Because reactive nitrogen species (RNS) have potent inflammatory activity, they may be involved in the inflammatory process in pulmonary diseases. We recently reported increased numbers of 3-nitrotyrosine immunopositive cells, which are evidences of RNS production, in the sputum of patients with chronic obstructive pulmonary disease (COPD) and patients with asthma compared with healthy subjects. In the present study, we attempted to quantify this protein nitration in the airways by means of high-performance liquid chromatography (HPLC) used together with an electrochemical detection system that we developed. Sputum samples were obtained from 15 stable COPD patients, 9 asthmatic patients and 7 healthy subjects by using hypertonic saline inhalation. The values for the molar ratio of protein-bound 3-nitrotyrosine/tyrosine in patients with asthma (4.31 ± 1.13 × 10-6, p < 0.05) and patients with COPD (3.04 ± 0.36 × 10-6, p < 0.01) were significantly higher than those in healthy subjects (1.37 ± 0.19 × 10-6). The levels of protein-bound 3-nitrotyrosine in the airways were not significantly different in asthmatic patients and COPD patients. A significant negative correlation was found between values for protein-bound 3-nitrotyrosine/tyrosine and % FEV1 values in patients with COPD (r = - 0.53, p < 0.05) but not in patients with asthma. These results suggest that our HPLC-electrochemical method is useful for quantifying RNS production in human airways. More importantly, they show that increased RNS production in the airways seems to contribute in a critical way to the pathogenesis of COPD, and that the effects of RNS in airways may differ in asthma and COPD.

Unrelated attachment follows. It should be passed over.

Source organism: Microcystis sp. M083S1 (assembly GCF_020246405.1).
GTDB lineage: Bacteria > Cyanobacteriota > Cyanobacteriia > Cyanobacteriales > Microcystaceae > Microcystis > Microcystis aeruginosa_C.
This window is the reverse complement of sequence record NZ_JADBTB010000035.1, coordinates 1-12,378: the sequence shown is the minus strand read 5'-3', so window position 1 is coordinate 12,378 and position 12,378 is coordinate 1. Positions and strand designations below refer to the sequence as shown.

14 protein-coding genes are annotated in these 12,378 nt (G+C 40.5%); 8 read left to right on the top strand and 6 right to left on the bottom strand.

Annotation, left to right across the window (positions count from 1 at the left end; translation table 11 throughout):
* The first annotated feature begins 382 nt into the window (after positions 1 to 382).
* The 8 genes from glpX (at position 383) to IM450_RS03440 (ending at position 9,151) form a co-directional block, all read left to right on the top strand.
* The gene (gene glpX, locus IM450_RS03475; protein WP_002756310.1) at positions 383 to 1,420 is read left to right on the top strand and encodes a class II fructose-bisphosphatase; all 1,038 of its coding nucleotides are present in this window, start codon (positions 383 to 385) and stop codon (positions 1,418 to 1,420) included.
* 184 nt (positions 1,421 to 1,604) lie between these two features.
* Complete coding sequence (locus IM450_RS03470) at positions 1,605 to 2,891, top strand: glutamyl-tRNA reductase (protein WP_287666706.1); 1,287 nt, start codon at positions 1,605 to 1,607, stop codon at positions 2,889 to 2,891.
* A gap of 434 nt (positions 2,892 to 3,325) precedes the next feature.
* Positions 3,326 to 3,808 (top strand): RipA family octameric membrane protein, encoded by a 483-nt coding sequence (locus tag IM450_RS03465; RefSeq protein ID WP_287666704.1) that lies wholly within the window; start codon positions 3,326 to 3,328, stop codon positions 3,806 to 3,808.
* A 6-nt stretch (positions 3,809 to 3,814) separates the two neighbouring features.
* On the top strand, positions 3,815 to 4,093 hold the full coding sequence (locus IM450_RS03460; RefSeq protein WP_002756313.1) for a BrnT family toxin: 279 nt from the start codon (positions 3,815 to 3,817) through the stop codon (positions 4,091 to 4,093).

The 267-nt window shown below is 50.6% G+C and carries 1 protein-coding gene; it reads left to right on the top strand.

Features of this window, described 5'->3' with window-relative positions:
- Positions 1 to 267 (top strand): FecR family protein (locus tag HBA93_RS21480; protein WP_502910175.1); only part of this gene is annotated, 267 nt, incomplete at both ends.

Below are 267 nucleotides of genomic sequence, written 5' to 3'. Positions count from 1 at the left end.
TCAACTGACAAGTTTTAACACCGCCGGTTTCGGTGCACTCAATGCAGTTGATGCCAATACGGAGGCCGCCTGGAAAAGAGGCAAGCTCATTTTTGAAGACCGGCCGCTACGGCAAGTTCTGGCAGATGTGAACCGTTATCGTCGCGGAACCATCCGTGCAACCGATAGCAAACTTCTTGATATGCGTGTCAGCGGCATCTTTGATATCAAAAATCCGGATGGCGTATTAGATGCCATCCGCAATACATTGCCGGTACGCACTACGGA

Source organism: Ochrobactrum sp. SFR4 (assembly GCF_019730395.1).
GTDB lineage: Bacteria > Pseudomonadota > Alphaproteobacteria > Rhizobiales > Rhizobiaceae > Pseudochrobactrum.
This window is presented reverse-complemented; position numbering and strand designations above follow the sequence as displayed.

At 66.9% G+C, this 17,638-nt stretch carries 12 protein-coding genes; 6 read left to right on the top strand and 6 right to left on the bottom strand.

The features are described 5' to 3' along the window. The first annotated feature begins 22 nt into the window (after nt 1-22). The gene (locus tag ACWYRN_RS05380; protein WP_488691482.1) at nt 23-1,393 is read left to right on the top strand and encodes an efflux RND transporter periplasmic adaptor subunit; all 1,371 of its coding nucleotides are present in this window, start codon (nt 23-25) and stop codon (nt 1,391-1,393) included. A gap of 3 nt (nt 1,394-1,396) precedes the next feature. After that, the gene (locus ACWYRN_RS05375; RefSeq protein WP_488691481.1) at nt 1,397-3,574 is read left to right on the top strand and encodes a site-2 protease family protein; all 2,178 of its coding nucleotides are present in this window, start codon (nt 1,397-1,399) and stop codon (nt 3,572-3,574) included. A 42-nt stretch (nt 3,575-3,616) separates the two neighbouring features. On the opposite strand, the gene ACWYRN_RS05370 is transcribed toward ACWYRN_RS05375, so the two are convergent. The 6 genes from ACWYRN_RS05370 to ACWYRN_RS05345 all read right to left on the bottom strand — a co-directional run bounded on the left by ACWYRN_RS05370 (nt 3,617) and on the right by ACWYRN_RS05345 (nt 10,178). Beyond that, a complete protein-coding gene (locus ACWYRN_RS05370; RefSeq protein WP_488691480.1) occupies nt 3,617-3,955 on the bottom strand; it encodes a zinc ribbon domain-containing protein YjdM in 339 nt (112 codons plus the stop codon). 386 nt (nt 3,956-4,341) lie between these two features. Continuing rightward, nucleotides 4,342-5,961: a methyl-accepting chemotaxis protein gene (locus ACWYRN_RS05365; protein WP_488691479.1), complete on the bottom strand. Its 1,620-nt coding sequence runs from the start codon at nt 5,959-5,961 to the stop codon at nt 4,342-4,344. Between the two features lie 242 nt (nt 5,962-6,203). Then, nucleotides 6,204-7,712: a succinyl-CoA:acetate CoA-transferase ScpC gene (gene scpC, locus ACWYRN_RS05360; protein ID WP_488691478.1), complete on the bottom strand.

- Reactive nitrogen species